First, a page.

Another month and some more NICE guidelines. Last year we saw updated guidance on referrals for both cataract and for suspect glaucoma. I noted at the time that, for the glaucoma guidelines, along with the much publicised change to the intraocular pressure cut-off point for consideration of referral from 21mmHg to 24mmHg, there was also the first statement of the usefulness of an OCT analysis. Glaucoma detection is much enhanced by being able to accurately measure changes in the retinal nerve fibre layer and ganglion cell complex thicknesses over time.

Last week we were told of new NICE guidance with regard to the referral of age-related macular degeneration. Many have suggested ‘nothing new here’, but I would argue there are some things immediately worth noting. Firstly, the guidance categorically states that ophthalmoscopy is undertaken with slit-lamp binocular indirect ophthalmoscopy ‘alone.’ Bearing in mind the range in age of patients seen in any one day, surely this is the death knell for direct as the main technique for retinal viewing.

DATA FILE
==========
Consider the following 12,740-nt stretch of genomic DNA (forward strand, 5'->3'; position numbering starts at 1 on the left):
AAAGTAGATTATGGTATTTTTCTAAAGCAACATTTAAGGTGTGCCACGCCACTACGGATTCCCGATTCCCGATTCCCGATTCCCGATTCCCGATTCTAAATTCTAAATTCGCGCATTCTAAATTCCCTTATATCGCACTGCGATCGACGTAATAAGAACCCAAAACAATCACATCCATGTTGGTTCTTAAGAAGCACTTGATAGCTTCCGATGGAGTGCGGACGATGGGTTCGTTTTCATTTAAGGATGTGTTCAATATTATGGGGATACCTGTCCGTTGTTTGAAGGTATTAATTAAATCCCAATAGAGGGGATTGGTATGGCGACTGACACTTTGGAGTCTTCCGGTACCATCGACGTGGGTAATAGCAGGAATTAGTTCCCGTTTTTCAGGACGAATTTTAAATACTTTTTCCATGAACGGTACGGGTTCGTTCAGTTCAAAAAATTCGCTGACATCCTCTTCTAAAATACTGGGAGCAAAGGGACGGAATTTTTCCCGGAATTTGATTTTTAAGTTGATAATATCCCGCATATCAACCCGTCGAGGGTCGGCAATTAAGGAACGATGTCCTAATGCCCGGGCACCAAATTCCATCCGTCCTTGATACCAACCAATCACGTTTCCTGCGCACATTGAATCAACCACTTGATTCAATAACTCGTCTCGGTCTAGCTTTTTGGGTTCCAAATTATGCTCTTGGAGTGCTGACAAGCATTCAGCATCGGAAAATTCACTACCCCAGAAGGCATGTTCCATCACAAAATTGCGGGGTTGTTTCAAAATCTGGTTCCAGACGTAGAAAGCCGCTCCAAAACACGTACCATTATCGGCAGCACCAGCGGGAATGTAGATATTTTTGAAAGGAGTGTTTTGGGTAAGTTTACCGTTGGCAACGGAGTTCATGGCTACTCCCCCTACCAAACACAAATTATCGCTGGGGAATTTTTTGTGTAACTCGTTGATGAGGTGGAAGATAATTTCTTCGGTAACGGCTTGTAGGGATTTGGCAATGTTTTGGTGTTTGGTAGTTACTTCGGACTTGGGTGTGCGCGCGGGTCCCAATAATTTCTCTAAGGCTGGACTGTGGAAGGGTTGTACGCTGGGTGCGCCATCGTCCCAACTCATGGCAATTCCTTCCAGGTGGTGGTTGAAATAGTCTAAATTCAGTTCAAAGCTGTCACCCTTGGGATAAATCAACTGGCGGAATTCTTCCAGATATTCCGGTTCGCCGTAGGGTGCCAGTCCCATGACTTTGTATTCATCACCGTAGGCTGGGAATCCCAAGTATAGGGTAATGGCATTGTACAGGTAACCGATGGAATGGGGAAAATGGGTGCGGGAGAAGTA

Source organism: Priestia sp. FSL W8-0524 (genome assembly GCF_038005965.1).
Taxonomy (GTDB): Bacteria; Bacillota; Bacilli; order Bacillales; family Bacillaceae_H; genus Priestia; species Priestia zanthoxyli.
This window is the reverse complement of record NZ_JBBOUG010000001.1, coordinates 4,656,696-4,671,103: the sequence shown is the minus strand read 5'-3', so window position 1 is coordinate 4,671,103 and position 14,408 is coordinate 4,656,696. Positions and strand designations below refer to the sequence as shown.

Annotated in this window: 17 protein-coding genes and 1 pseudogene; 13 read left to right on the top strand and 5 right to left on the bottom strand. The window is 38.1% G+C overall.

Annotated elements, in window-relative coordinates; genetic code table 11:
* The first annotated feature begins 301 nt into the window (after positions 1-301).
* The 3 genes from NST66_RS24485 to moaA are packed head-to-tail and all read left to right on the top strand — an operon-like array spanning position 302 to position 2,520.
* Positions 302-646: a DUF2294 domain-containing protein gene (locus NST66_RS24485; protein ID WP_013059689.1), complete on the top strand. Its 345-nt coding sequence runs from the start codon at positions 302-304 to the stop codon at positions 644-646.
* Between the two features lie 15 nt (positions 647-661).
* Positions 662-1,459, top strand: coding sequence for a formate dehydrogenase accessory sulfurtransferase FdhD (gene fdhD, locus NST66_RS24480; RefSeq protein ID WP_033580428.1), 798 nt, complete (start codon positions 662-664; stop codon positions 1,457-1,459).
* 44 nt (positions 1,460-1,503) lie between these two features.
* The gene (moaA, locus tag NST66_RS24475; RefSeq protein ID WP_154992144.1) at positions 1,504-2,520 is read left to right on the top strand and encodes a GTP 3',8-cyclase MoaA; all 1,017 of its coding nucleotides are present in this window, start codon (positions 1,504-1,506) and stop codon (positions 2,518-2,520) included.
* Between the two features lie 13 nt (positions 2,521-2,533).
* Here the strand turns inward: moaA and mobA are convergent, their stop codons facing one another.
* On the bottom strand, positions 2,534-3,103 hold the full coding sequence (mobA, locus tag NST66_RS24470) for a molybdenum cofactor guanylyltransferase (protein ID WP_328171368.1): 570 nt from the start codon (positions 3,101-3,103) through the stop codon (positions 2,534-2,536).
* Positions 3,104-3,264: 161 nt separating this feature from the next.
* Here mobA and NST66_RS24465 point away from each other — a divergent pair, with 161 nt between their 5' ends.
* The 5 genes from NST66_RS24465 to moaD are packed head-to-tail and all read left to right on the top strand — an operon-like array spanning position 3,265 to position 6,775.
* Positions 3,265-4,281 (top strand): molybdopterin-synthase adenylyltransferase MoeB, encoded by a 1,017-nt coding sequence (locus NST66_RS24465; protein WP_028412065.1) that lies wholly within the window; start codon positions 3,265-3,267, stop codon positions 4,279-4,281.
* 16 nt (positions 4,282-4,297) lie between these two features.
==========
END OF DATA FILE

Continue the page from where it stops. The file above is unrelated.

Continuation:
Secondly, people with vision suggestive of AMD ‘should be offered OCT’. This is a common ocular presentation – can a practice really plan ahead without an OCT being available? Thirdly, suspected wet AMD should be referred urgently even if no visual changes are reported. It rather oddly states this is not an emergency referral but needs to be made within one working day. Presumably this means the appropriate secondary centre needs to be contacted within one day and the patient seen as soon as possible rather than the patient be sent over immediately.

Finally, its states that intraocular injection of anti-VEGF may be undertaken by suitably trained health professionals, including optometrists. I know of only a couple currently undertaking this work, but surely this is a nod to another future development for our profession.